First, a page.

Source & Author: FIS.com
The Ministry of Agriculture and Fisheries, Food and Environment denied the information released by Greenpeace in relation to the joint action carried out with the Fisheries Surveillance Department of Guinea Bissau (FISCAP).
In that operation, seizures of vessels illegally fishing in Guinea-Bissau waters were carried out, and the NGO claims that these vessels, despite bearing the flag of the Union of the Comoros, are based in the port of Las Palmas.
The Secretariat of Fisheries of the Ministry has carried out the appropriate inquiries confirming that these vessels do not have base port in Las Palmas de Gran Canaria but that their port of registry is Moroni, in the Union of the Comoros.
The Ministry clarifies that the vessels mentioned by Greenpeace have occasionally used the port of Las Palmas for refueling, repair and supplies, and have always had access, as required by current regulations, prior authorization, and also verifying that they were in ballast (that is, without on-board fishing products).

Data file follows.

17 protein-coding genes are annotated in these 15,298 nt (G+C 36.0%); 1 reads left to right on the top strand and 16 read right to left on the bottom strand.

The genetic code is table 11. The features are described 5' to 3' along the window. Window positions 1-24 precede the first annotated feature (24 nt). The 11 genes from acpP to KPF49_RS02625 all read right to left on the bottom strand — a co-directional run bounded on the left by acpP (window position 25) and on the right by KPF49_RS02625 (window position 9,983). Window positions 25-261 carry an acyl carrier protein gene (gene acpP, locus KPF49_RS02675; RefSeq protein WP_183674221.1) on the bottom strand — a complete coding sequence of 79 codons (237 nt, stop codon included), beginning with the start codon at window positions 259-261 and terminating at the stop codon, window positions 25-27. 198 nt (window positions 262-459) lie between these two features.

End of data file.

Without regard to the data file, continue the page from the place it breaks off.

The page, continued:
Several controls and inspections carried out in 2016 were brought to the notice of the flag authorities and the coastal States concerned.
The Ministry emphasizes that these vessels are not on the list of vessels involved in illegal, unreported and unregulated (IUU) fishing, although it is true that the country has been pre-identified by the European Commission as a non-cooperating third country in the fight against IUU fishing (yellow card). According to the regulations, they can not be banned from entering the Spanish port for getting supplies.
“The Ministry of Agriculture and Fisheries, Food and the Environment regrets these types of accusations that, without reason, intend to harm the Spanish control system of fishery products, one of the most rigorous in the world,” said the government agency in a statement.